In a new paper, David Althaus, Andreas Mogensen, Geoffrey Goodwin, and I, investigate people's population ethical intuitions. Across nine experiments (N = 5,776), we studied how lay people judge the moral value of hypothetical human populations that differ in their size and in the quality of the individual lives that comprise them. Our investigation aimed to answer three questions:
- Do people weigh happiness and suffering symmetrically?
- Do people focus more on the average or total welfare of a given population?
- Do people account only for currently existing lives, or also lives that could yet exist?
Here is a very brief summary of the key findings (more details can be found in the linked paper):
1. People, on average, weigh suffering more than happiness
Participants, on average, believed that more happy than unhappy people were needed in order for the whole population to be net positive (Studies 1a-c). Judgments about the acceptable proportion of happy and unhappy people in a population matched judgments about the acceptable proportion of happiness and unhappiness within a single individual’s lifetime. The precise trade ratio between happiness and suffering depended on the intensity levels of happiness and suffering, such that a greater proportion of happiness was required as intensity levels increased (Study 1b). Study 1c clarified that, on average, participants continued to believe that more happiness than suffering was required even when the happiness and suffering units were exactly equally intense. This suggests that people generally weigh suffering more than happiness in their moral assessments, above and beyond perceiving suffering to be more intense than happiness. However, our studies also made clear that there are individual differences and that a substantial proportion of participants weighed happiness and suffering equally strongly, in line with classical utilitarianism.
2. People have both an averagist and a totalist preference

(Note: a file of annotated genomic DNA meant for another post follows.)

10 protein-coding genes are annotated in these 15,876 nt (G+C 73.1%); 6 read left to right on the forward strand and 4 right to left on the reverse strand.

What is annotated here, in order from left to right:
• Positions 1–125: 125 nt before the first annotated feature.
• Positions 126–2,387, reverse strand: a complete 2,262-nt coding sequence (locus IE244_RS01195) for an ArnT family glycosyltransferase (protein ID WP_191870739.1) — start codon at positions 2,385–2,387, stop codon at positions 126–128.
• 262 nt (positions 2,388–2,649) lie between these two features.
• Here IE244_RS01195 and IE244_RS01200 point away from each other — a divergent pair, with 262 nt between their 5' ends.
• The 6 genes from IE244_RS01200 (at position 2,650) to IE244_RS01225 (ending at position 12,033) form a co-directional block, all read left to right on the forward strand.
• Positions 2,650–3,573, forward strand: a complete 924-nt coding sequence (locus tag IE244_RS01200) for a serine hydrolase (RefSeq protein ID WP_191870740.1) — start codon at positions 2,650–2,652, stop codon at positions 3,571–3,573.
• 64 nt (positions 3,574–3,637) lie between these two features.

Participants had a preference both for populations with greater total and greater average welfare (Study 3a-d). In Study 3a, we found that participants preferred populations with better total levels (i.e., higher levels in the case of happiness and lower levels in the case of suffering) when the average levels were held constant. In Study 3b, we found that participants preferred populations with better average levels when the total levels were held constant. In Study 3c, we found that most participants’ preferences lay in between the recommendations of these two principles when they conflict, suggesting that participants applied both preferences simultaneously in such cases. Further, their focus on average welfare even led them (remarkably) to judge it preferable to add new suffering people to an already miserable world, as long as this increased average welfare (Study 3d). But, when prompted to reflect, participants’ preference for the population with the better total welfare became stronger.
3. People value the addition of new people
Participants viewed it as good to create new happy people and as bad to create new unhappy people (Studies 2a-b). This means that people do not endorse the so-called intuition of neutrality according to which creating new people with lives worth living is morally neutral. Moreover, we also found that people’s judgments about the positive value of adding a new happy person and the negative value of adding a new unhappy person were roughly symmetrical. That is, their judgments did not reflect the so-called asymmetry—according to which adding a new unhappy person is bad but adding a new happy person is neutral. It is surprising that people’s judgments about adding a new happy or unhappy person were symmetrical given that they weighed suffering more than happiness when asked about the appropriate proportion of happy vs. unhappy people in a population in Studies 1a-c (and we discuss possible explanations in the paper).
To our knowledge, this is the first empirical investigation of people's population ethical intuitions in the academic psychological literature (see Dean Spears' related research (1, 2) in economics). We hope this paper could trigger more psychological research in this domain.